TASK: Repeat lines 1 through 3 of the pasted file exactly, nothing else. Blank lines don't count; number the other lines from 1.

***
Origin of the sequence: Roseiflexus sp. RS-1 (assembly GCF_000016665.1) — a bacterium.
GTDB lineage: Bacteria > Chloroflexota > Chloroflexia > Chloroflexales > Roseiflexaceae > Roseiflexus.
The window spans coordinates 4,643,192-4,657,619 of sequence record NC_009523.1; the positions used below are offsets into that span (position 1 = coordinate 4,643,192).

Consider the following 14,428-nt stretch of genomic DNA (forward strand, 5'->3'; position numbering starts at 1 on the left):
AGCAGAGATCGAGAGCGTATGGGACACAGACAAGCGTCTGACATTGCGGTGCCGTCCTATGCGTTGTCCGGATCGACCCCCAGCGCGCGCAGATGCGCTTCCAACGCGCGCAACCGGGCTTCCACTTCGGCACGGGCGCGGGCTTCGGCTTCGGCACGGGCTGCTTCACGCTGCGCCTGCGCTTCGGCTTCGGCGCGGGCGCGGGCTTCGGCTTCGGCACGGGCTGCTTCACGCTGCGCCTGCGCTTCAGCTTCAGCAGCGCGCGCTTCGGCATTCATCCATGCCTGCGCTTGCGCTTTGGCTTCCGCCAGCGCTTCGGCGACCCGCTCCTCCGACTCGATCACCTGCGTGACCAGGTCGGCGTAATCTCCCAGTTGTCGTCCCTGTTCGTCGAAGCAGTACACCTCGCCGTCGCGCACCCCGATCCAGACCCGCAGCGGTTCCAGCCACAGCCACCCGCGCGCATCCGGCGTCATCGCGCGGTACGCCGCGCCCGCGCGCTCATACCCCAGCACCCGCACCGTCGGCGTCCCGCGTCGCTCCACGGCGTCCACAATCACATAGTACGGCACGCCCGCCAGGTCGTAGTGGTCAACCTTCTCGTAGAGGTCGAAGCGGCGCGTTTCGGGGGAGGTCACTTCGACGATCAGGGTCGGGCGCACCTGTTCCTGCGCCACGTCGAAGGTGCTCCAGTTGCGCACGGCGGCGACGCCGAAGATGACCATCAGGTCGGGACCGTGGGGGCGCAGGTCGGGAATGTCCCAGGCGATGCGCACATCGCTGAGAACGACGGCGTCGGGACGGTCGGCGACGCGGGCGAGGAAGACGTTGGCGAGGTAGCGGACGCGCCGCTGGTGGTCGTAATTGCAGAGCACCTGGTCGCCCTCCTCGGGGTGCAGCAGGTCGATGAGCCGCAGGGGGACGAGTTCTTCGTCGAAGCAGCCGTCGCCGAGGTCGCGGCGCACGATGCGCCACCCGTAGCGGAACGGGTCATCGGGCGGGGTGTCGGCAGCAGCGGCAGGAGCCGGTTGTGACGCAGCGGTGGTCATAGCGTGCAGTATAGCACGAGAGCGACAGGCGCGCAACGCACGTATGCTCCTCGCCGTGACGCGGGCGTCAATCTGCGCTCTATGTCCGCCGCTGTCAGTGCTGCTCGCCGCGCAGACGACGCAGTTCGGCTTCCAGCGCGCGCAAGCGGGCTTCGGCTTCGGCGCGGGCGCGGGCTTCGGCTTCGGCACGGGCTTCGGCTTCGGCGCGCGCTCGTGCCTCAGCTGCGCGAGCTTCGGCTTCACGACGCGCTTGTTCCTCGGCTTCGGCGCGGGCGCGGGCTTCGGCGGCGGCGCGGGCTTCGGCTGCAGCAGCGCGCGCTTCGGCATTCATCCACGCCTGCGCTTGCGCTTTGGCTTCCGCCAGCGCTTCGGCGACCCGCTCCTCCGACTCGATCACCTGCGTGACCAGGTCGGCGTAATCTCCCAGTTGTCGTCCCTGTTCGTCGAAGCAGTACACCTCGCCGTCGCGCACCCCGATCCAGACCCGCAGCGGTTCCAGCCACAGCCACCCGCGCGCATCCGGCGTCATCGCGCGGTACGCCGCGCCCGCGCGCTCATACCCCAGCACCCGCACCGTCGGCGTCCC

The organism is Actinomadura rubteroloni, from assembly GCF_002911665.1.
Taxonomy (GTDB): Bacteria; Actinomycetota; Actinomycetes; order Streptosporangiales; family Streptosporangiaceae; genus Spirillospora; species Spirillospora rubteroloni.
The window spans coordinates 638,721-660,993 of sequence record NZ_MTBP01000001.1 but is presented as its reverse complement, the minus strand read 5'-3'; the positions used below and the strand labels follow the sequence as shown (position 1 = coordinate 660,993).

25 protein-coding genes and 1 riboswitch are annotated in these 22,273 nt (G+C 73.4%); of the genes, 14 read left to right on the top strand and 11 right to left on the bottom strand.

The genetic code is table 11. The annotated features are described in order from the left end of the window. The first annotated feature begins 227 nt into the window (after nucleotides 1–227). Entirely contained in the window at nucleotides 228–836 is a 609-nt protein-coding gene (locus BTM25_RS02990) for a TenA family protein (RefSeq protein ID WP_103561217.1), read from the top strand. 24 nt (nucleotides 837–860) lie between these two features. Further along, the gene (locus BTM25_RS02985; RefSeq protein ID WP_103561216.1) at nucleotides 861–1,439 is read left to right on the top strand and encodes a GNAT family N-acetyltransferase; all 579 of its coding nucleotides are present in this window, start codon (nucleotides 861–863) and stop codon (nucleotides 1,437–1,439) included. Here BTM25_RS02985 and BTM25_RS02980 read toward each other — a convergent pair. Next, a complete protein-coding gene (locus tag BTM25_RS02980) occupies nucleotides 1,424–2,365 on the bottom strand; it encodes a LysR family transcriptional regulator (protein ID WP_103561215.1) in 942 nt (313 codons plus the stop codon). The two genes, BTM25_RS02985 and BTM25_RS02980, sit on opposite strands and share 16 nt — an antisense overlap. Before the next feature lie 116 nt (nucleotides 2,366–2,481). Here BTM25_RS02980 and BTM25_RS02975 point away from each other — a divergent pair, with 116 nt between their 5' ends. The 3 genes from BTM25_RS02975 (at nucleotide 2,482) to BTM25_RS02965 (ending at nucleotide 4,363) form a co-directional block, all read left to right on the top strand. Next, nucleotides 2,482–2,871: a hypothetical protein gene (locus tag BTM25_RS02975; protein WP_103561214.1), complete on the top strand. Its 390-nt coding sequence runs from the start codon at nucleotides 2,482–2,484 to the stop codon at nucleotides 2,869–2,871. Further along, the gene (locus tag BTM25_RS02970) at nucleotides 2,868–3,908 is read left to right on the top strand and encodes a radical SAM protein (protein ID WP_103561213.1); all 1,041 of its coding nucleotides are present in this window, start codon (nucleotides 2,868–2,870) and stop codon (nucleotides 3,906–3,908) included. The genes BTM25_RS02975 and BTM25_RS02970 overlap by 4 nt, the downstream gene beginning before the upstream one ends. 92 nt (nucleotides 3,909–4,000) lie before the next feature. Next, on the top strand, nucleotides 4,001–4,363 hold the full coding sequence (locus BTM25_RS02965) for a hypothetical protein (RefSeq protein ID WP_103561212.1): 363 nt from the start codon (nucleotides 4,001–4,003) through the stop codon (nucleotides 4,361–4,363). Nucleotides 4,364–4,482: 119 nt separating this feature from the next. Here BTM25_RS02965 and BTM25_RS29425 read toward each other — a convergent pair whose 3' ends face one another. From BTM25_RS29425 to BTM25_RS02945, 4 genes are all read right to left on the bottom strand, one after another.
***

Origin of the sequence: Roseiflexus sp. RS-1 (assembly GCF_000016665.1) — a bacterium.
GTDB lineage: Bacteria > Chloroflexota > Chloroflexia > Chloroflexales > Roseiflexaceae > Roseiflexus.
The window spans coordinates 4,643,192-4,657,619 of sequence record NC_009523.1; the positions used below are offsets into that span (position 1 = coordinate 4,643,192).